How To Treat Psoriatic Arthritis

If you have psoriasis, you may be at risk of developing psoriatic arthritis. This is a specific type of arthritis caused by an overactive immune system. Like other types of arthritis, it affects your joints, causing swelling and pain. If you suspect you've developed this disease, you should see your doctor in order to be formally diagnosed. Here are four tips to help you manage your psoriatic arthritis:

1. See your doctor at the first sign of a flare-up.

Like other types of arthritis, psoriatic arthritis can come in waves. That means it can get better or even go into remission at times, while at other times you may find it particularly painful. You should absolutely enjoy remission, but make sure to see your doctor as soon as you feel your arthritis coming back. According to Mayo Clinic, psoriatic arthritis can cause lasting joint damage if it goes untreated. You should always make treating your condition your first priority.

2. Take NSAIDs to control pain.

Nonsteroidal anti-inflammatory drugs (NSAIDs) are commonly found in most households. Ibuprofen and acetaminophen fall into this category. NSAIDs can work instantly to diminish the pain you feel as a result of your arthritis. They can also reduce the swelling in your joints, which can remove some of the underlying causes of your pain. While these drugs are safe for occasional use, when taken too often, they can cause damage to your internal organs. Ask your doctor how often you can safely take NSAIDs.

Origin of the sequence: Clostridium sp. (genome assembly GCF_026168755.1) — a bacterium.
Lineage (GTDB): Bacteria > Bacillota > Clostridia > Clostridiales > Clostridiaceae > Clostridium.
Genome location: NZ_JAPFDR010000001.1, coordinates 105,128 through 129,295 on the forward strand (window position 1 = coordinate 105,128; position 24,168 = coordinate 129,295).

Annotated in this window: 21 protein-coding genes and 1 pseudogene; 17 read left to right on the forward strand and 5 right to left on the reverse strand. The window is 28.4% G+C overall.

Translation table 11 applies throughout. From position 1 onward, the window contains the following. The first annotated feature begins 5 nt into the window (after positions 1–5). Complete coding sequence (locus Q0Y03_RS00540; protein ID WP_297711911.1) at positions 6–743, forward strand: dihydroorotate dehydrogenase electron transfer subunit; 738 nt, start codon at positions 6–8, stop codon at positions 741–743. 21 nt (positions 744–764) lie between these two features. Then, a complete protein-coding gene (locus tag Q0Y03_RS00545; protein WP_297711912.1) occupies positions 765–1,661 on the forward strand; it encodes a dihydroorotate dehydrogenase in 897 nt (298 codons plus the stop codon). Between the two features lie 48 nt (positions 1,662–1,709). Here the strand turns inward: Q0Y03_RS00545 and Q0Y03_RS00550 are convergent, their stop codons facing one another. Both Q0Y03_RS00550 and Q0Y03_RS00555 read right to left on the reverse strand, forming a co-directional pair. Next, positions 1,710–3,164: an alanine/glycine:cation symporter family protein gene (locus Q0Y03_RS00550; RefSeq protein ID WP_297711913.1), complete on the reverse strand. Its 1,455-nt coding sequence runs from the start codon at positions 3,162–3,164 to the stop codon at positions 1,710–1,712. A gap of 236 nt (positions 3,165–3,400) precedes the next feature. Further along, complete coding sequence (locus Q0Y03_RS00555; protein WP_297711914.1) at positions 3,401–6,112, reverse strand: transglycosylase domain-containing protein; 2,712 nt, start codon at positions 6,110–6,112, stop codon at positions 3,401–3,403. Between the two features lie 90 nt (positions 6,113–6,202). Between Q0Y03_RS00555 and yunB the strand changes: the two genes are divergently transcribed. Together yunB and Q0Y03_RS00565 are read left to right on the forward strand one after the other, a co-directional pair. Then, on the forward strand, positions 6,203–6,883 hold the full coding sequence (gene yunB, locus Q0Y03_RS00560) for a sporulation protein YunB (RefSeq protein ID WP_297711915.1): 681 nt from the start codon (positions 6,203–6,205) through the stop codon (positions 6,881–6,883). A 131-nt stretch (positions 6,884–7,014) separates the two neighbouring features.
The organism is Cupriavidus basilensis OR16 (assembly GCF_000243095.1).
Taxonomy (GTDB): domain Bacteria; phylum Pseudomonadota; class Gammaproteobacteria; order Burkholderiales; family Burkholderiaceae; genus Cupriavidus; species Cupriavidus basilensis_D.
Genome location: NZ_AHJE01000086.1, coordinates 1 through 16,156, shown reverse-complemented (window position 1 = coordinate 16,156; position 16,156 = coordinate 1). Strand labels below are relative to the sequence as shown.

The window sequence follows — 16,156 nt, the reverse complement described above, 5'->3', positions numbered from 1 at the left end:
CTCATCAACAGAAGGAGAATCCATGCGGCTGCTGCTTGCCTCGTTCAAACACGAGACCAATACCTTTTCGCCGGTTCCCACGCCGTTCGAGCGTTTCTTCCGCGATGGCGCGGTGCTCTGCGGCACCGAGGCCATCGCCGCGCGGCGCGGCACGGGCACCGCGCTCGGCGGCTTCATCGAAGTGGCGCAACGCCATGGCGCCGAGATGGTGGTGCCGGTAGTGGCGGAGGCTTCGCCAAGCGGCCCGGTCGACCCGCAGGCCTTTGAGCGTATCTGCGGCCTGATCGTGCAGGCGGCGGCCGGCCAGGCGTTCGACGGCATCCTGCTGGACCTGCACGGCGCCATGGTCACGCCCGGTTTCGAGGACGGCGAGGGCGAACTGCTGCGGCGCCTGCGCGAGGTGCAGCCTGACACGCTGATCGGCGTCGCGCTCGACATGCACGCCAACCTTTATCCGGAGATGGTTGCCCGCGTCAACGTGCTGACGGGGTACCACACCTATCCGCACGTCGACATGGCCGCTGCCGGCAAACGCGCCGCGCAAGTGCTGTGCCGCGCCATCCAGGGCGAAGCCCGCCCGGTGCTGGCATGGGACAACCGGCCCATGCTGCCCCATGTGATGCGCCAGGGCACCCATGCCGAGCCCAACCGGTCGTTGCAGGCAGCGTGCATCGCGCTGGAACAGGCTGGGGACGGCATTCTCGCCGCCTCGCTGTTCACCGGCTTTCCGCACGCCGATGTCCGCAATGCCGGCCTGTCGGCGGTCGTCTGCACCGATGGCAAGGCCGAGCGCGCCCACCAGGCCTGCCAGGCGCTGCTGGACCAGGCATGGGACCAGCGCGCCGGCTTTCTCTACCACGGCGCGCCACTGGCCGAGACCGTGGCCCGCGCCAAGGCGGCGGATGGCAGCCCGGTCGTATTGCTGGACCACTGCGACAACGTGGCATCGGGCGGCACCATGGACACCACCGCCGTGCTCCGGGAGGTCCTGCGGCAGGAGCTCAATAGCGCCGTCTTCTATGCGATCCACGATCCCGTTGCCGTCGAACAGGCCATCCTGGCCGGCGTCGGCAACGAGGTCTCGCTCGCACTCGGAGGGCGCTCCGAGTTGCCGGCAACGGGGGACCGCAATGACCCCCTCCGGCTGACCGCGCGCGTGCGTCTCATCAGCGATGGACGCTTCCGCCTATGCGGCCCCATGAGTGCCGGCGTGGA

3. Use disease-modifying antirheumatic drugs.

DMARDs are often the first line of treatment when it comes to arthritis. DMARDs can keep your arthritis from causing permanent damage to your body. These drugs work by inhibiting your arthritis. However, you should think of DMARDs as a type of maintenance medication. They keep your arthritis under control over a long period of time, but they won't provide immediate relief. While waiting for your DMARDs to work, you can continue using NSAIDs or any other painkiller your doctor prescribes.

4. Consider immunosuppressants.

Psoriatic arthritis occurs when your immune system attacks your healthy joints. In severe cases, your doctor may prescribe you drugs to inhibit your immune system. When your immune system is weakened, it won't be able to attack your joint tissue, which can relieve your pain. However, while you're on immunosuppressants, you will be more susceptible to illnesses. You'll have to be very careful to stay healthy while on these drugs.

Talk to a doctor to learn more about psoriatic arthritis treatments.